(Bloomberg) -- Ghana cut its benchmark interest rate to the lowest in four years as inflation is slowing toward the central bank’s target.
The Bank of Ghana reduced the rate by 200 basis points to 18 percent, Governor Ernest Addison told reporters in the capital, Accra, on Monday. Underlying inflation pressures are subdued and price growth is moving toward the 6 percent to 10 percent medium-term target, he said.
Lower borrowing costs may further boost expansion in Africa’s fastest-growing economy. While inflation at 10.6 percent in February still exceeded the target band, the rate has almost halved in the last two years and a stable cedi could help rein in price growth even further.
“There could be another 200 basis points in this cutting cycle,” said Celeste Fauconnier, an analyst at FirstRand Ltd.s’ Johannesburg-based Rand Merchant Bank unit. “They really need to stimulate the private sector and credit extension hasn’t really responded to the easing yet.”
The bank has lowered the key rate by 800 basis points since 2016. While growth in credit extended to the private sector has started to rebound from the record low it reached in August, the January rate of 11.7 percent is less than a quarter of what it was in 2014.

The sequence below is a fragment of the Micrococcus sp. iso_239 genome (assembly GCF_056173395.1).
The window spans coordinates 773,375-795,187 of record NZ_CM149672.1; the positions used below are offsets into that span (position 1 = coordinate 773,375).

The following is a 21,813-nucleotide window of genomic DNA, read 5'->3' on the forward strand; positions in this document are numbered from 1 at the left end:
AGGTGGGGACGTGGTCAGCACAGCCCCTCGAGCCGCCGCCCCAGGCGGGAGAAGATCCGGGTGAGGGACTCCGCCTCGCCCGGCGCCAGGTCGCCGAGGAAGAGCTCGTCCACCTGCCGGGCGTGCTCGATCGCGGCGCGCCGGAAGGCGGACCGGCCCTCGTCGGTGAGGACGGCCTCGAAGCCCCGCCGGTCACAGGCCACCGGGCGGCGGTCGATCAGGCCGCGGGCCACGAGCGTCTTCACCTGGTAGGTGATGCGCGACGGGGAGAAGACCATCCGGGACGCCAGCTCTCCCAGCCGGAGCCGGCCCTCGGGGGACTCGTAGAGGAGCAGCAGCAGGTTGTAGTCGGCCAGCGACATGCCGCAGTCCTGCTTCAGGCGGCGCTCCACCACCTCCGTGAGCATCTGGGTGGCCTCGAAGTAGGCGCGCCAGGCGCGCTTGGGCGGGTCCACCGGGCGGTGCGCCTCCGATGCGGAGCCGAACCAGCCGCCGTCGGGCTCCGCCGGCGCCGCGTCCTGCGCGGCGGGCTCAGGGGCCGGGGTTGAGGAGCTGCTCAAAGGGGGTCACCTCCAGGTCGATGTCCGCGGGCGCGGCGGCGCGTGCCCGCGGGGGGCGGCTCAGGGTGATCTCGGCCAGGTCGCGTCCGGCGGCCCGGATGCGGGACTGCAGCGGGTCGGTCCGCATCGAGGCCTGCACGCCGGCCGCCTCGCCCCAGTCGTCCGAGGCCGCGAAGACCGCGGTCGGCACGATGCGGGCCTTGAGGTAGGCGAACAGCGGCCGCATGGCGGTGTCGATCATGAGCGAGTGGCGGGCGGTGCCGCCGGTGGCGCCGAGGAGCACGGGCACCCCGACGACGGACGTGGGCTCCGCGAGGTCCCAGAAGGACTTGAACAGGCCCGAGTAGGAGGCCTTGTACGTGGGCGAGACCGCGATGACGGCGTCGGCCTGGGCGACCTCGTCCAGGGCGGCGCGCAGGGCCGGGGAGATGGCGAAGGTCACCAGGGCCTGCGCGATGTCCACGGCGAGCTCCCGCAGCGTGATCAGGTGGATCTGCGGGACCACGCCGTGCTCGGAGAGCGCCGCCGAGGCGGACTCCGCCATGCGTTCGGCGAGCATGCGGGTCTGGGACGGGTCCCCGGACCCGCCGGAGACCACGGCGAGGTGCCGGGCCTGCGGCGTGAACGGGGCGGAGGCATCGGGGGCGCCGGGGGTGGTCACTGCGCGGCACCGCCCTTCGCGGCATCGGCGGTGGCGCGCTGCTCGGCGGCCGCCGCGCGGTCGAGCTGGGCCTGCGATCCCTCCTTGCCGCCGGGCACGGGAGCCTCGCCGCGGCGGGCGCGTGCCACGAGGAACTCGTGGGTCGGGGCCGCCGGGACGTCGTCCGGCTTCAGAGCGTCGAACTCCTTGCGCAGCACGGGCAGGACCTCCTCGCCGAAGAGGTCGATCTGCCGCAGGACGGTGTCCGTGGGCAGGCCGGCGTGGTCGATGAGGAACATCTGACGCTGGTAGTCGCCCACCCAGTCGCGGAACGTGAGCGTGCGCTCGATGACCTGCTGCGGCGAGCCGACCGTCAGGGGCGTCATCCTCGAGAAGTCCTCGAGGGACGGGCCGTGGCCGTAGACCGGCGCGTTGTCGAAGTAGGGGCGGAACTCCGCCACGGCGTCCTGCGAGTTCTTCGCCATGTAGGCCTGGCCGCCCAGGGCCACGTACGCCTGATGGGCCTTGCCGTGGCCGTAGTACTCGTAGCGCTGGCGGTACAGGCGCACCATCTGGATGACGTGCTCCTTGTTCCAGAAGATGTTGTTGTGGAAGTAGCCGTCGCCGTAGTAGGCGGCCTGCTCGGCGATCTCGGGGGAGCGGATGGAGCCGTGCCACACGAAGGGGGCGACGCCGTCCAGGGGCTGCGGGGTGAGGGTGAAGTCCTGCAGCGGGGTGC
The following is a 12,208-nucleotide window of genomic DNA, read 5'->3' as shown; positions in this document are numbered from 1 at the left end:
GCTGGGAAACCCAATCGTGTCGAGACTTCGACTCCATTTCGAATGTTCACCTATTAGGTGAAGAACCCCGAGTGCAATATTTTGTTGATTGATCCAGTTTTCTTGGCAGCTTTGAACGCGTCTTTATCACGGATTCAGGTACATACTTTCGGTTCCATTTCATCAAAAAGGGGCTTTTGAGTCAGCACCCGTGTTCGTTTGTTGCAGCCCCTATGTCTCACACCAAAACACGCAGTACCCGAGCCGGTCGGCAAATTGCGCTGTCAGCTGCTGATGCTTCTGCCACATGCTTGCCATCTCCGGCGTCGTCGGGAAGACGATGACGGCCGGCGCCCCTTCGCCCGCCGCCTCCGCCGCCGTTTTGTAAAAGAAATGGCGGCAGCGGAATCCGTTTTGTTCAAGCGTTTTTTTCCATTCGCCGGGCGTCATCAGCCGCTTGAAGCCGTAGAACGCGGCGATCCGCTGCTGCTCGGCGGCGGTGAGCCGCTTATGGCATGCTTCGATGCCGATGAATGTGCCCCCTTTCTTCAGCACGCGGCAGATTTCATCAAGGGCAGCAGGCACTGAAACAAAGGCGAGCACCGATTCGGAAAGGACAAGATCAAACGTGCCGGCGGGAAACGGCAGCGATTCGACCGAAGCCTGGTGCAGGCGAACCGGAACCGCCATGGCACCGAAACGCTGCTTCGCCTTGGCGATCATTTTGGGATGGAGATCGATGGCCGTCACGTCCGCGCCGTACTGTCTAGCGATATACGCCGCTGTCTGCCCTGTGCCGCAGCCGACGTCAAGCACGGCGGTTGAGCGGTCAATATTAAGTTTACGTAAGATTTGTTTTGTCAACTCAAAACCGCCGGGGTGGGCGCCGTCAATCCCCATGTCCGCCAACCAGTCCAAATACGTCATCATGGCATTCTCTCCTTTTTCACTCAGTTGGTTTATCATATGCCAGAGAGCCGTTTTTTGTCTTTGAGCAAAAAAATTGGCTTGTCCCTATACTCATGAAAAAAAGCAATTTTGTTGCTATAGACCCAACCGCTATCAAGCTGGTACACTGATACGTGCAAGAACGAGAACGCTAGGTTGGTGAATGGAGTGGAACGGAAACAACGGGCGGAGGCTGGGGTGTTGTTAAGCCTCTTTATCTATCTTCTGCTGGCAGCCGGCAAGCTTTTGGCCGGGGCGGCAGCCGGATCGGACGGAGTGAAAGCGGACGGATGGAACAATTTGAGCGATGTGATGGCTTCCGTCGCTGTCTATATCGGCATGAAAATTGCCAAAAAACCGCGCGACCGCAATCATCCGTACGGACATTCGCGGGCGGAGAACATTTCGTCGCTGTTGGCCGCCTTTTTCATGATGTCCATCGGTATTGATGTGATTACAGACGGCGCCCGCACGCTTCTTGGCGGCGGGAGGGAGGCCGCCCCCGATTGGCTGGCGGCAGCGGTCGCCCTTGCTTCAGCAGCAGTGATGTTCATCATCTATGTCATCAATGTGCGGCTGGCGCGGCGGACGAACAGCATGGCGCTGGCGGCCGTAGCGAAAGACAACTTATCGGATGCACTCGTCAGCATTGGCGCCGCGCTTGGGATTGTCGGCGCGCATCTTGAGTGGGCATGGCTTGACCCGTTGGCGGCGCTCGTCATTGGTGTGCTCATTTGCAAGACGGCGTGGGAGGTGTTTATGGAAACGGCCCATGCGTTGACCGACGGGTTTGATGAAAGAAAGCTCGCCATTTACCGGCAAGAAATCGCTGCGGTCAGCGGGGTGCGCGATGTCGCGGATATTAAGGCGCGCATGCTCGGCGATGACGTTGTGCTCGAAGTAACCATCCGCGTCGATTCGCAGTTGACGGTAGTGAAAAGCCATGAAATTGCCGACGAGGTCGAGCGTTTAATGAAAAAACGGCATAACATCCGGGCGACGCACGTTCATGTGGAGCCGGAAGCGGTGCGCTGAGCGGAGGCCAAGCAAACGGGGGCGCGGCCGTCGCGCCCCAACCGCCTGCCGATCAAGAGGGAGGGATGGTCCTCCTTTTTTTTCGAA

What Our Economists Say
“The BoG seems to have prioritized keeping the policy rate stable in real terms by cutting in tandem with the slowdown in inflation. The risk is that the high acceptance of price increases as something normal keeps Ghana’s inflation rate structurally higher than in peer countries. Ghana’s public investment in capital expenditure is already low at 3 percent of gross domestic product -- less than half of what Kenya has spent in recent years. The combination of sustained infrastructure bottlenecks and high acceptance of price increases is likely to keep Ghana’s inflation rate higher than peers over the medium term, impairing its competitiveness and reducing investment.”
Mark Bohlund, Bloomberg Economics
The cedi gained 0.1 percent to 4.4106 per dollar at 12:48 p.m. in Accra on Monday.
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